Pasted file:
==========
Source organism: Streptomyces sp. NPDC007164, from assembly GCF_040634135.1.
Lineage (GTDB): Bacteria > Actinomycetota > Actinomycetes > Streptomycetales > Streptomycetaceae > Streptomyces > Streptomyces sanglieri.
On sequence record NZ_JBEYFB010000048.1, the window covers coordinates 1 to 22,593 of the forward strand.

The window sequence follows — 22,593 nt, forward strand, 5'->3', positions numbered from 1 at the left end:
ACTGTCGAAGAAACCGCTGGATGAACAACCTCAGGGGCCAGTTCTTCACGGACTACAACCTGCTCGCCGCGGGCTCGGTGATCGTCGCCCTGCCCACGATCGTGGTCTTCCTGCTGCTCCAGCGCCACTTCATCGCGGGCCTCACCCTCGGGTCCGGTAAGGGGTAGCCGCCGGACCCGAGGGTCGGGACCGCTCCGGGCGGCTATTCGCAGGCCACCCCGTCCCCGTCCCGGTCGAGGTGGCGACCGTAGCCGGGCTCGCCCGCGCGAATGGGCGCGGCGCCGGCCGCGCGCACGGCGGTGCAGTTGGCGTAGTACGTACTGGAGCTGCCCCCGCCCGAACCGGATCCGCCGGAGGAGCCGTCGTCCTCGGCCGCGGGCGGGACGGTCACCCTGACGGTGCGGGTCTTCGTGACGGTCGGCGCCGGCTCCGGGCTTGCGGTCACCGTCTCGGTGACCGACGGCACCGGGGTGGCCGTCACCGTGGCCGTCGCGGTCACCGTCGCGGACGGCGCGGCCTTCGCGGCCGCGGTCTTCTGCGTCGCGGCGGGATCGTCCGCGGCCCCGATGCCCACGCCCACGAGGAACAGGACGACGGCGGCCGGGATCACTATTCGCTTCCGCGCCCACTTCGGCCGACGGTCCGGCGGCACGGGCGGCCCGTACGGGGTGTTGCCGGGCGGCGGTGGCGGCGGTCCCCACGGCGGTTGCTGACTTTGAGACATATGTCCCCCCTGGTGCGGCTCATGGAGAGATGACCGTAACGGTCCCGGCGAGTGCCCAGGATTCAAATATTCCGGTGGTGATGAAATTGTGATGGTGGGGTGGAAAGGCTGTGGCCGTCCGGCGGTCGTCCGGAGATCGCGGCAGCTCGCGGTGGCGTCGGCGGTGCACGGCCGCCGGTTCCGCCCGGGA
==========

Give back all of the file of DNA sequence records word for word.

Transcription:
Source organism: Streptomyces sp. NPDC007164, from assembly GCF_040634135.1.
Lineage (GTDB): Bacteria > Actinomycetota > Actinomycetes > Streptomycetales > Streptomycetaceae > Streptomyces > Streptomyces sanglieri.
On sequence record NZ_JBEYFB010000048.1, the window covers coordinates 1 to 22,593 of the forward strand.

The window sequence follows — 22,593 nt, forward strand, 5'->3', positions numbered from 1 at the left end:
ACTGTCGAAGAAACCGCTGGATGAACAACCTCAGGGGCCAGTTCTTCACGGACTACAACCTGCTCGCCGCGGGCTCGGTGATCGTCGCCCTGCCCACGATCGTGGTCTTCCTGCTGCTCCAGCGCCACTTCATCGCGGGCCTCACCCTCGGGTCCGGTAAGGGGTAGCCGCCGGACCCGAGGGTCGGGACCGCTCCGGGCGGCTATTCGCAGGCCACCCCGTCCCCGTCCCGGTCGAGGTGGCGACCGTAGCCGGGCTCGCCCGCGCGAATGGGCGCGGCGCCGGCCGCGCGCACGGCGGTGCAGTTGGCGTAGTACGTACTGGAGCTGCCCCCGCCCGAACCGGATCCGCCGGAGGAGCCGTCGTCCTCGGCCGCGGGCGGGACGGTCACCCTGACGGTGCGGGTCTTCGTGACGGTCGGCGCCGGCTCCGGGCTTGCGGTCACCGTCTCGGTGACCGACGGCACCGGGGTGGCCGTCACCGTGGCCGTCGCGGTCACCGTCGCGGACGGCGCGGCCTTCGCGGCCGCGGTCTTCTGCGTCGCGGCGGGATCGTCCGCGGCCCCGATGCCCACGCCCACGAGGAACAGGACGACGGCGGCCGGGATCACTATTCGCTTCCGCGCCCACTTCGGCCGACGGTCCGGCGGCACGGGCGGCCCGTACGGGGTGTTGCCGGGCGGCGGTGGCGGCGGTCCCCACGGCGGTTGCTGACTTTGAGACATATGTCCCCCCTGGTGCGGCTCATGGAGAGATGACCGTAACGGTCCCGGCGAGTGCCCAGGATTCAAATATTCCGGTGGTGATGAAATTGTGATGGTGGGGTGGAAAGGCTGTGGCCGTCCGGCGGTCGTCCGGAGATCGCGGCAGCTCGCGGTGGCGTCGGCGGTGCACGGCCGCCGGTTCCGCCCGGGA